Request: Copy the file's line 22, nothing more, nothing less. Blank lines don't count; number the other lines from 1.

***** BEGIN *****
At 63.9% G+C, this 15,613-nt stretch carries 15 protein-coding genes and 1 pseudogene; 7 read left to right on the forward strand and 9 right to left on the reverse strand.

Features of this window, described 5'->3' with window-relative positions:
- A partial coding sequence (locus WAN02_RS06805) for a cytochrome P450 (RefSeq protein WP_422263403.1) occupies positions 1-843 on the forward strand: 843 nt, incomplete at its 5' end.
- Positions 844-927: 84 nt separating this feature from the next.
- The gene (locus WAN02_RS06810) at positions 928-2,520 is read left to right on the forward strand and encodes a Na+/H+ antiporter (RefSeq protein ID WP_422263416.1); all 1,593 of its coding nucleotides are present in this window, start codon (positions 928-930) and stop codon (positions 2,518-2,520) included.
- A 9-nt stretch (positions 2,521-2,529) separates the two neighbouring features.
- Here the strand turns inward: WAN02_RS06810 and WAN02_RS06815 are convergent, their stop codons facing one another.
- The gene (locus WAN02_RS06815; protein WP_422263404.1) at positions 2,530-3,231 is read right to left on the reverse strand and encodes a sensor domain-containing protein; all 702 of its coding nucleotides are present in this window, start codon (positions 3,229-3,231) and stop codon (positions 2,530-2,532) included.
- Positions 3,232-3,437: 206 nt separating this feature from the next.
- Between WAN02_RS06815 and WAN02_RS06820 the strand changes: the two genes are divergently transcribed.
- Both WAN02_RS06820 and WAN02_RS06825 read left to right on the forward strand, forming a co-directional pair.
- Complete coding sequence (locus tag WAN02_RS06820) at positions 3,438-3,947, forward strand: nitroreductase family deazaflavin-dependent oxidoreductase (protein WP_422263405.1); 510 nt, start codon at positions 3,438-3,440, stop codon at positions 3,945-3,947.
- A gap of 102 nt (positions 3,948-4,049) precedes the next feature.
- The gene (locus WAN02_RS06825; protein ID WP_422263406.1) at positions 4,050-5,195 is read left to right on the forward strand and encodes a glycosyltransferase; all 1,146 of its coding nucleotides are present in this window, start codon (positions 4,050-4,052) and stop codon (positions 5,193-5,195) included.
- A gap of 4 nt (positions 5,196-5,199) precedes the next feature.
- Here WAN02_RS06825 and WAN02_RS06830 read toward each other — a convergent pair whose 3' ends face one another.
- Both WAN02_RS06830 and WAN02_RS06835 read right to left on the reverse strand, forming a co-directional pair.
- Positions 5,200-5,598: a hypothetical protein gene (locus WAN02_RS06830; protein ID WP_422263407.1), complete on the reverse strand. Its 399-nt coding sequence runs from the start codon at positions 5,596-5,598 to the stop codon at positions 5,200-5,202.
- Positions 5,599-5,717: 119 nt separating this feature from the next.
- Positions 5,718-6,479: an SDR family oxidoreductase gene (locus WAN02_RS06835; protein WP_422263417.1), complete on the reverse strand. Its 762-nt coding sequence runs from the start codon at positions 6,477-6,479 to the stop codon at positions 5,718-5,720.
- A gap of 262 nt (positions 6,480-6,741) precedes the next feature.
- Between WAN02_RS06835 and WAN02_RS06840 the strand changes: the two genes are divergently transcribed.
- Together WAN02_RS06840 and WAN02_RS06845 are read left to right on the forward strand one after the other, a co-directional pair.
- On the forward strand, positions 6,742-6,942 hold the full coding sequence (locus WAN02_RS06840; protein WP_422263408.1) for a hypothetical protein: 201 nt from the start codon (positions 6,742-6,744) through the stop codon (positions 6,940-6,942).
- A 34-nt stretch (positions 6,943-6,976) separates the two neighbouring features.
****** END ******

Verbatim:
- Between WAN02_RS06835 and WAN02_RS06840 the strand changes: the two genes are divergently transcribed.